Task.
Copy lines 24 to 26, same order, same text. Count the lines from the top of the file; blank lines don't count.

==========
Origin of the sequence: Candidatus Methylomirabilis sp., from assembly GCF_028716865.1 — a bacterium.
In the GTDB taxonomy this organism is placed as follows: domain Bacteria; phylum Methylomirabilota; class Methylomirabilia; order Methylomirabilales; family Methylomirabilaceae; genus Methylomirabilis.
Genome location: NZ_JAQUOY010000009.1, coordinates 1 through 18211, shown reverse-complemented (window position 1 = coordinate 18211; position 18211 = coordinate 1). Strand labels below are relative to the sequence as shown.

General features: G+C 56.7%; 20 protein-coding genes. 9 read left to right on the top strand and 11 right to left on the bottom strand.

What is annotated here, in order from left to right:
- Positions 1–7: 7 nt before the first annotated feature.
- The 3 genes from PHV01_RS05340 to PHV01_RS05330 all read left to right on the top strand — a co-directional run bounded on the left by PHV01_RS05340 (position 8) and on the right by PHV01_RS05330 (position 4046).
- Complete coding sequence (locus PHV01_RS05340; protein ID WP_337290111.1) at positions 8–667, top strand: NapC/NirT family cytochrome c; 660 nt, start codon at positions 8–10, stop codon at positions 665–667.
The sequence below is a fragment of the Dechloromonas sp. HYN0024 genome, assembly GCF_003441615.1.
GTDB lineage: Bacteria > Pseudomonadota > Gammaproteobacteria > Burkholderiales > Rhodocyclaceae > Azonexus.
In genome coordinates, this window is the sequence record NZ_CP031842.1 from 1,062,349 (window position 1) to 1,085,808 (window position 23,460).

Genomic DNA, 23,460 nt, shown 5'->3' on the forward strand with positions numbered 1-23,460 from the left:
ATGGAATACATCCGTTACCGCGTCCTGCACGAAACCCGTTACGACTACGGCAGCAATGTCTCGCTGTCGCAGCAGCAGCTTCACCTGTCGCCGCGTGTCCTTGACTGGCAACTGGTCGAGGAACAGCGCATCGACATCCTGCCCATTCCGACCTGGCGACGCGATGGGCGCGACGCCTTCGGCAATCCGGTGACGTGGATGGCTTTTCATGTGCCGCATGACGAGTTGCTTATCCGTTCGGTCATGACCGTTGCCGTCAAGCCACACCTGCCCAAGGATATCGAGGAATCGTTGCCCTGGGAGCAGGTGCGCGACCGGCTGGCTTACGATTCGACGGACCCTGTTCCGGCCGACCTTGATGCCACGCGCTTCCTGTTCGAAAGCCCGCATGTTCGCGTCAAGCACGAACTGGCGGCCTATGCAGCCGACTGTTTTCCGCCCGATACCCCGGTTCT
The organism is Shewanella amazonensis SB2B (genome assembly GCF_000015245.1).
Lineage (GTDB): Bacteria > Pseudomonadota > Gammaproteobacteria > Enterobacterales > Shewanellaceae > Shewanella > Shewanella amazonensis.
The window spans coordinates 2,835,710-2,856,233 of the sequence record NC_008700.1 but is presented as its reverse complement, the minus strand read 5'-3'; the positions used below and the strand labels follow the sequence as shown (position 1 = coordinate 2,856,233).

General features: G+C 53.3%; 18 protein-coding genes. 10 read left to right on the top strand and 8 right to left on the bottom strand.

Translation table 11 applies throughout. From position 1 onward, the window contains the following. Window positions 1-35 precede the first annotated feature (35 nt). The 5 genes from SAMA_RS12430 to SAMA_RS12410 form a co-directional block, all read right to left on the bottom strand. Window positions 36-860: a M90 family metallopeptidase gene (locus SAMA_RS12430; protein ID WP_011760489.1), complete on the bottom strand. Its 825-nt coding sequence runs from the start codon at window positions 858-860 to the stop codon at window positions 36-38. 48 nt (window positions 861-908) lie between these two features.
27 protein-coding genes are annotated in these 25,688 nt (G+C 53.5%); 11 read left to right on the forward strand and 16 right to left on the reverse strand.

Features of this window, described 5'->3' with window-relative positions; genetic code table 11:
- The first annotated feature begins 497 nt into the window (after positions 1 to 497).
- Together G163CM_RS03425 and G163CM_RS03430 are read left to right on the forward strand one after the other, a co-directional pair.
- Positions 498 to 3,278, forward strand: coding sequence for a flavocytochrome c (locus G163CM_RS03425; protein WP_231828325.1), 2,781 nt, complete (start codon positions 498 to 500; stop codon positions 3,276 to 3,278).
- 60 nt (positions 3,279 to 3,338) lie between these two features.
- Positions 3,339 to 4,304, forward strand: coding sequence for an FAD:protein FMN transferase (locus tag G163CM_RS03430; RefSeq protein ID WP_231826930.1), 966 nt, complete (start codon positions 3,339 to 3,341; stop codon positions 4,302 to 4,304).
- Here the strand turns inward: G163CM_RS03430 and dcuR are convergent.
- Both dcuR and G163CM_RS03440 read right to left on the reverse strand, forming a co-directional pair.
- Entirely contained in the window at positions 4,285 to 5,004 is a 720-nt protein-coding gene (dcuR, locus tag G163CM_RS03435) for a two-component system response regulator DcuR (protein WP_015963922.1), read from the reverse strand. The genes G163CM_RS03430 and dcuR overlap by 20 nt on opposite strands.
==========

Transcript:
- 60 nt (positions 3,279 to 3,338) lie between these two features.
- Positions 3,339 to 4,304, forward strand: coding sequence for an FAD:protein FMN transferase (locus tag G163CM_RS03430; RefSeq protein ID WP_231826930.1), 966 nt, complete (start codon positions 3,339 to 3,341; stop codon positions 4,302 to 4,304).
- Here the strand turns inward: G163CM_RS03430 and dcuR are convergent.